November 16, 2020
By Rahul Iyer
The Fed recently announced they would keep rates low (close to 0%) until 2023. They’re doing this to bring back the labor market and economy. While the economy has slightly bounced back and faster than they thought possible, there’s a lot of room for more recovery.
So what do the lower rates mean for you?
If you have money in CDs leave it, but if you’re looking for a place to invest, CDs may not be the best place.
When the Fed cuts rates, banks pay lower APYs. That means you earn less on your investments. You can find better ways to invest your money, even if it’s in a bond or low-cost ETF. Locking your money in a low paying CD will leave you with little more than you started with.
If you still have a mortgage, now is a great time to refinance. With the Fed keeping rates low for the foreseeable future, you don’t have to rush into it, but you may want to consider it.
If you have a lot of consumer debt, you could even wrap it into your mortgage, taking advantage of the low rates that are much lower than rates on most credit cards and other consumer debt.
If you have money sitting in a savings account, it’s probably making little to no interest. Even an online high-yield savings account won’t pay nearly as much as we’re used to. No matter what, keep your money out of your local bank savings account. If you need some type of savings, look for the highest yield savings account online.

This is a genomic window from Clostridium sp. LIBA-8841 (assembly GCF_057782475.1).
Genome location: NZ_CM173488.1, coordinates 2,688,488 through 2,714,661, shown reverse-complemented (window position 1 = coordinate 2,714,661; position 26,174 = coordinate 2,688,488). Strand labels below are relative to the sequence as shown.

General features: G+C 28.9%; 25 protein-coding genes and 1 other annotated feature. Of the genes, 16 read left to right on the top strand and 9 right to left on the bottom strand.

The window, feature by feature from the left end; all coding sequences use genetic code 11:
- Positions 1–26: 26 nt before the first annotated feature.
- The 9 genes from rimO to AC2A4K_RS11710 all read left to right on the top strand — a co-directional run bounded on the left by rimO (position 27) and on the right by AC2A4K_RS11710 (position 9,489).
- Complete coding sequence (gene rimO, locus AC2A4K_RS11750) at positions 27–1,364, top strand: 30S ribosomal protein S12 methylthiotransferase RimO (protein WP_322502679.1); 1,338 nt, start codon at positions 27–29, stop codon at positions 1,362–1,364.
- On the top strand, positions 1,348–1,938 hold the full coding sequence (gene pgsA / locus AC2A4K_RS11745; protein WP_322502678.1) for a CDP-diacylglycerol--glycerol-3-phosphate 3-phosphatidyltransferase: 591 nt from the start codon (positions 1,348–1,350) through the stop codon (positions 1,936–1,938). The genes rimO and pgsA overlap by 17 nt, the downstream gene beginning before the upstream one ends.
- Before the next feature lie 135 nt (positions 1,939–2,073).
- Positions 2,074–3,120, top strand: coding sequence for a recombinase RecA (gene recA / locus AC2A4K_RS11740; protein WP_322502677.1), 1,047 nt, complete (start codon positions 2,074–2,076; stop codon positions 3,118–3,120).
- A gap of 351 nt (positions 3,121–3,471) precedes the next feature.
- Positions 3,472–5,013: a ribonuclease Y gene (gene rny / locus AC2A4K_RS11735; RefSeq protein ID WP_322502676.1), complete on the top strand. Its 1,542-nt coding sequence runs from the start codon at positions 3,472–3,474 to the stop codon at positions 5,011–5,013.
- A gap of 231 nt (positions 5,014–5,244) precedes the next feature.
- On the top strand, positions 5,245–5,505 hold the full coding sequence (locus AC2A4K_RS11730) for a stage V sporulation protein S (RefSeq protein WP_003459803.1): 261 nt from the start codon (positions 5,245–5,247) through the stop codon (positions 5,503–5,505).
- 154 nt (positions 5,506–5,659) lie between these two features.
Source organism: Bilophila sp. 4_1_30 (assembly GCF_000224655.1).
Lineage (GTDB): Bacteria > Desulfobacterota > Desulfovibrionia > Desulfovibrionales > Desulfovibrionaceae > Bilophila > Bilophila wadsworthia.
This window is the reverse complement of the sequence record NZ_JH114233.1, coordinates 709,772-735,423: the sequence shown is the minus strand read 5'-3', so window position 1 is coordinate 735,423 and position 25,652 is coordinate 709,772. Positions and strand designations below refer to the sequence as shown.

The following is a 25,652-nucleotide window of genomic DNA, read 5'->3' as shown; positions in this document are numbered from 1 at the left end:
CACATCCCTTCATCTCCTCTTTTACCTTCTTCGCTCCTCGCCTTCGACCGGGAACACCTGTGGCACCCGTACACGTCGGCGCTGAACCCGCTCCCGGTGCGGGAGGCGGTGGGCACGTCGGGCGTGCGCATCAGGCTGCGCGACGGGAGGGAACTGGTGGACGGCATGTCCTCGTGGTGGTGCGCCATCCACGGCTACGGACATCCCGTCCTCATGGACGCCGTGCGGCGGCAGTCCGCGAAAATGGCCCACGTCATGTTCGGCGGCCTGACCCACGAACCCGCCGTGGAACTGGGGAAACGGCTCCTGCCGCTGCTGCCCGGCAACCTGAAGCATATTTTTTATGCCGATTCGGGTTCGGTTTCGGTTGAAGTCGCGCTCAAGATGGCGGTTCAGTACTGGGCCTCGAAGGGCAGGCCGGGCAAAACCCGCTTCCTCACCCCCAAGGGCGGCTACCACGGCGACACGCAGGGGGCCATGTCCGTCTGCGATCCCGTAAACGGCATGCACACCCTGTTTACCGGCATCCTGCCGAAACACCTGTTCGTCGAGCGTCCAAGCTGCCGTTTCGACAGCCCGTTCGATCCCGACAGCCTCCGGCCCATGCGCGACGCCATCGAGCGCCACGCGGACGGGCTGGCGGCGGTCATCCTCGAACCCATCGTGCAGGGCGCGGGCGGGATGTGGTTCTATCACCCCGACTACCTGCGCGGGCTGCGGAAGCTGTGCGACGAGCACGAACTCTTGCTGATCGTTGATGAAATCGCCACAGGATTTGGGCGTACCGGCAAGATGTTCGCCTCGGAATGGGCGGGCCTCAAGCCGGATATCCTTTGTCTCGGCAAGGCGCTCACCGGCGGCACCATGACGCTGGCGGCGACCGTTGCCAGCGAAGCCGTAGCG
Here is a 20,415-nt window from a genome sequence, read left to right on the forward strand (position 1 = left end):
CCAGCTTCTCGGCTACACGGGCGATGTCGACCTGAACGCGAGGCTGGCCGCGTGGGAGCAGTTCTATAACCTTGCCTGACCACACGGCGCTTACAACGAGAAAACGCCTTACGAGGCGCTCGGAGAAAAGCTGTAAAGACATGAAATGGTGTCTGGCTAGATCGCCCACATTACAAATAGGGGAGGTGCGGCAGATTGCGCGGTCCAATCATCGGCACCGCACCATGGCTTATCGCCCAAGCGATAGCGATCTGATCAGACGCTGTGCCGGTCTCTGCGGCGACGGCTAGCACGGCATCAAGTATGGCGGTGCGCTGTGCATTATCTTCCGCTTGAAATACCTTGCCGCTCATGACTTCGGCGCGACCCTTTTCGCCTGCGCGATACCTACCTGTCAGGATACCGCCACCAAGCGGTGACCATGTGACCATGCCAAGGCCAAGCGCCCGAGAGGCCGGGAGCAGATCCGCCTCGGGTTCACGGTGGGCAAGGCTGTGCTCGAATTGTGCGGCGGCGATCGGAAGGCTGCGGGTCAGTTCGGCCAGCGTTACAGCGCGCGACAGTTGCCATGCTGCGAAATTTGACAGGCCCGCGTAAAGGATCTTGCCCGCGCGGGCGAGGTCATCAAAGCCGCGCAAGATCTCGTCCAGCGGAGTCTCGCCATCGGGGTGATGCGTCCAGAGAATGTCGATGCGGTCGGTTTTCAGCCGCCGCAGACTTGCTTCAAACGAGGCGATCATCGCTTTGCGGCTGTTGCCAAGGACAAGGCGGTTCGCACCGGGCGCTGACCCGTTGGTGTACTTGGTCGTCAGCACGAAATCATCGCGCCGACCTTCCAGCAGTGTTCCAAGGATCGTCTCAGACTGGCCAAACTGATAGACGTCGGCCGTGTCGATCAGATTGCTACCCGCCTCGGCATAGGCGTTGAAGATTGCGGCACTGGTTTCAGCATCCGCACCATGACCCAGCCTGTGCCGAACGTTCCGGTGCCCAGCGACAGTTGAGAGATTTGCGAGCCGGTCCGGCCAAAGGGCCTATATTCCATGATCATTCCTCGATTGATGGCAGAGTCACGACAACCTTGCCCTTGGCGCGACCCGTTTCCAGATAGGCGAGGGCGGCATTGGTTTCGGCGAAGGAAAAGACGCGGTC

Better yet, invest the funds. Take advantage of treasury securities, low-cost ETFs, or even stocks. With stock prices lower, you may be able to jump into the market at a good time, and then ride the wave as it recovers (hopefully).
Now’s also a great time to negotiate lower rates on consumer debt, especially credit cards. While credit card companies tie your rates to the Prime Rate, they often have a margin they add to it. With rates so low though, they may be more willing to offer lower rates to ‘good customers.’
If you pay your bills on time and don’t go over your limit, consider asking for a lower rate. If they say no, look for a 0% APR transfer credit card and move your debt over.
The Fed lowering rates doesn’t affect consumers directly, but you’ll see the effects in little ways throughout your financial life. Take advantage of the lower consumer debt rates while you can. Get what you need, pay it off at low rates, and hopefully when the crisis ends, we’ll see interest rates rise back up so we can make money on savings and fixed-rate investments.